PETA (People for the Ethical Treatment of Animals) has always mixed outrageousness and humor into its activism on the theory that the more outrageous the group's attention-getters, the more people are likely to take notice.
The group has put up billboards claiming "Jesus was a vegetarian." A few years ago, PETA tried to put up billboards in the middle of cattle country, including Rapid City, to promote the claim that eating beef clogs arteries. The billboard showed a bikini-clad model holding a string of sausages with the caption: "I threw a party but the cattlemen couldn't come." Cattlemen weren't amused by the suggestive pun, but PETA's message got publicity.
In fact, many of its ads are rejected as too controversial or too racy. A rejected billboard in the South's "Bible belt" showed the Virgin Mary breast-feeding baby Jesus. Another ad campaign - "Got Beer?" - tried to promote drinking beer instead of milk to college students. PETA, however, thrives on the publicity.
Now, another group is fighting back. Putting an End to Absurd Activism (PETAA, get it?) is gathering signatures to petition the Internal Revenue Service to revoke PETA's tax-exempt status on the grounds that the group has supported illegal activities. Last year PETA was found to have given $1,500 to Earth Liberation Front. The FBI says ELF is a terrorist organization that is responsible for more than 600 criminal acts since 1996, mostly vandalism and arson, and causing more than $43 million in damage to private and public property.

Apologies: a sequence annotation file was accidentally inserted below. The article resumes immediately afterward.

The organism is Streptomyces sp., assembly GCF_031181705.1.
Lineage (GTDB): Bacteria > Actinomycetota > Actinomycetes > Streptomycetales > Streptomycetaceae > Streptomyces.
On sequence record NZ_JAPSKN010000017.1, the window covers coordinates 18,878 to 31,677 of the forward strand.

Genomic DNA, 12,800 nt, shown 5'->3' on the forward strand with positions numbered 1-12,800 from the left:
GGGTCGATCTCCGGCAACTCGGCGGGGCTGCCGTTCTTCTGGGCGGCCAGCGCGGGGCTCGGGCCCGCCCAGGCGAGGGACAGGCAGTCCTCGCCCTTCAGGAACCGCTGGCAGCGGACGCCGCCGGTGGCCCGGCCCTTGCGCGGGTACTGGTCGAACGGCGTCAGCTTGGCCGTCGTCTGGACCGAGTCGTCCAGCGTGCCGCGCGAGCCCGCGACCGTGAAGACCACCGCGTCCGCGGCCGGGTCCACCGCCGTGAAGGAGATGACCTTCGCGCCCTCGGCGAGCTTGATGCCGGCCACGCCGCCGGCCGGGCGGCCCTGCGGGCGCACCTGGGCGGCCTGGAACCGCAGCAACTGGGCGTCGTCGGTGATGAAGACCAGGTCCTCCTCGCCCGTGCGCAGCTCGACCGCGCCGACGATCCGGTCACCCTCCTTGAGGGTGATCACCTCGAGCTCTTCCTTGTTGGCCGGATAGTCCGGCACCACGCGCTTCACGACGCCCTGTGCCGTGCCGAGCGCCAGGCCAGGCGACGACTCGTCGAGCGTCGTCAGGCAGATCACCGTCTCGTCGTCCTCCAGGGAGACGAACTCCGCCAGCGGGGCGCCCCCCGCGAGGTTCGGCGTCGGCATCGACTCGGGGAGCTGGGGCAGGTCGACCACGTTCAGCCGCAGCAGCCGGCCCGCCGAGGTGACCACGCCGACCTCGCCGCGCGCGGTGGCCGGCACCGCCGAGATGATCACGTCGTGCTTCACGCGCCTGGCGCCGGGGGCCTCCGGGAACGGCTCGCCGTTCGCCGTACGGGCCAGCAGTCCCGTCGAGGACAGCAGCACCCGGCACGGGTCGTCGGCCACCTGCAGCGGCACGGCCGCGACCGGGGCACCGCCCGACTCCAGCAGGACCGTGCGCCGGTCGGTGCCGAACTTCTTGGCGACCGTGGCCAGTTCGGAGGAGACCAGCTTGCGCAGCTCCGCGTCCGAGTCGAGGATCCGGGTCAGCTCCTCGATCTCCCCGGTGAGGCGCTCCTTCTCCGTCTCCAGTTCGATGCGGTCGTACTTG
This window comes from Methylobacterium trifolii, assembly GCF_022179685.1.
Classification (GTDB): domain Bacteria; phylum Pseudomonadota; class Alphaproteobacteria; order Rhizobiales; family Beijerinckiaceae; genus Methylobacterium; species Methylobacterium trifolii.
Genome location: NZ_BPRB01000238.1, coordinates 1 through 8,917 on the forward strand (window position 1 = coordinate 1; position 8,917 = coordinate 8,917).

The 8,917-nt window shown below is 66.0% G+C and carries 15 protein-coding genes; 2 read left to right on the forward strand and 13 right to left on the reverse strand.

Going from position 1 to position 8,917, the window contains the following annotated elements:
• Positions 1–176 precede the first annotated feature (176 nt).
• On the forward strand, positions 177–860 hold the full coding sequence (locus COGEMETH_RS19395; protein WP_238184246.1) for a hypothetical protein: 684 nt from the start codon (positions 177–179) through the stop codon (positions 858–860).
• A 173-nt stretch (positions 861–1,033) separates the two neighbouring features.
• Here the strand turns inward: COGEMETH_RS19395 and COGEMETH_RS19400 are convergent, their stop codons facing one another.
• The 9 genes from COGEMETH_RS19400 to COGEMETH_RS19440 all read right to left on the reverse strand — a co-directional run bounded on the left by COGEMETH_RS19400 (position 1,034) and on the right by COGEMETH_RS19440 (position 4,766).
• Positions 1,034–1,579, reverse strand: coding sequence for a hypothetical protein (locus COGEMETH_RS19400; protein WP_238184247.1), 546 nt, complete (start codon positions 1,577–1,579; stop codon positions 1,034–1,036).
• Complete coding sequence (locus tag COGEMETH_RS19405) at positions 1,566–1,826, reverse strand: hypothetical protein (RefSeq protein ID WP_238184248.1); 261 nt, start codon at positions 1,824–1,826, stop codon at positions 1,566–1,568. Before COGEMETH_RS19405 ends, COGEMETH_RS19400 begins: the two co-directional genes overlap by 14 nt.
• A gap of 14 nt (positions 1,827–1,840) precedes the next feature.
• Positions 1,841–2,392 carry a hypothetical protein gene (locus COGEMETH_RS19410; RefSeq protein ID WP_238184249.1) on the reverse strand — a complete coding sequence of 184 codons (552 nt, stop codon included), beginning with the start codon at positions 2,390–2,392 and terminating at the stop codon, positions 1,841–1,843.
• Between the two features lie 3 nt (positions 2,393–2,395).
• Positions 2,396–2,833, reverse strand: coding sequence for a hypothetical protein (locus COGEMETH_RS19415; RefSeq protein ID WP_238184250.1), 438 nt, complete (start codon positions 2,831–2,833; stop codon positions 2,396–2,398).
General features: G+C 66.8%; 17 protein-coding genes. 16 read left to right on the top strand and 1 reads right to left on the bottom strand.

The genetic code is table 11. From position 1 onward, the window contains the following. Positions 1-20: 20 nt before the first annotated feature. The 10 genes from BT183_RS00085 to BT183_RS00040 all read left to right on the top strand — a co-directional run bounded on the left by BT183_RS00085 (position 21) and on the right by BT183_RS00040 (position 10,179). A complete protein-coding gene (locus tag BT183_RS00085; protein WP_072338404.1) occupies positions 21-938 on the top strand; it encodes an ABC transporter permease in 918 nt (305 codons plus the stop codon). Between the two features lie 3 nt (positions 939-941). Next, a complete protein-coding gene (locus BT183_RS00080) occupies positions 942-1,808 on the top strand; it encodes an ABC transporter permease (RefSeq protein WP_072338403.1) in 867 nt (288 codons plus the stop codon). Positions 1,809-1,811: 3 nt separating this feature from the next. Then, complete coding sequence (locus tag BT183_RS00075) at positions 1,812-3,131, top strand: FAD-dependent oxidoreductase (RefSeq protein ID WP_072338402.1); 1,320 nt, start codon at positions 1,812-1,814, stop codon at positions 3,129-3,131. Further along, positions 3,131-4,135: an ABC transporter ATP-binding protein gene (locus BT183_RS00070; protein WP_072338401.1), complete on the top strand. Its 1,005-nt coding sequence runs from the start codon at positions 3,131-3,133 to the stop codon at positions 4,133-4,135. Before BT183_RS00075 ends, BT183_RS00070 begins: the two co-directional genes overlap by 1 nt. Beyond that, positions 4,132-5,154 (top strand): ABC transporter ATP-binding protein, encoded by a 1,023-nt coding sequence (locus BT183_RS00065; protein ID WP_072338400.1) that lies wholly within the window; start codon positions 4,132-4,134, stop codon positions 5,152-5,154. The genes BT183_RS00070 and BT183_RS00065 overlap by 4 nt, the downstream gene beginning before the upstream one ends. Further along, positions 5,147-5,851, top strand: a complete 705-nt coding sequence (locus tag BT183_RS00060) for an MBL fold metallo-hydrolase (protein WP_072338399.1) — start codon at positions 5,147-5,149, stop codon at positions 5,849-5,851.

Losing its tax-exempt status could be expensive for PETA, which earned $13.87 million in 2001.
PETA, though, isn't too worried by PETAA's petition drive. PETA president Ingrid Newkirk told MSNBC News, "Since most hunters and trappers shoot animals because they are too stupid to play chess or bridge, we rejoice that at least the sheer intellectual challenge of signing their names on this meaningless petition keeps them out of the woods for a while."
Knowing the animal-rights group's penchant for publicity, it might welcome a public scrap with the IRS. It's not as if PETA is hiding its donation to ELF, because it was listed on its IRS form 990.
PETAA's IRS petition probably won't result in any change in PETA's tax-exempt status. But PETA should be forced to explain why it has supported a group that is listed as a terrorist organization by the FBI. Dreaming up outrageous ad campaigns to publicize the plight of animals is one thing, but setting fire to government research labs and destroying private property is dangerous and illegal, even if done in the name of animal rights.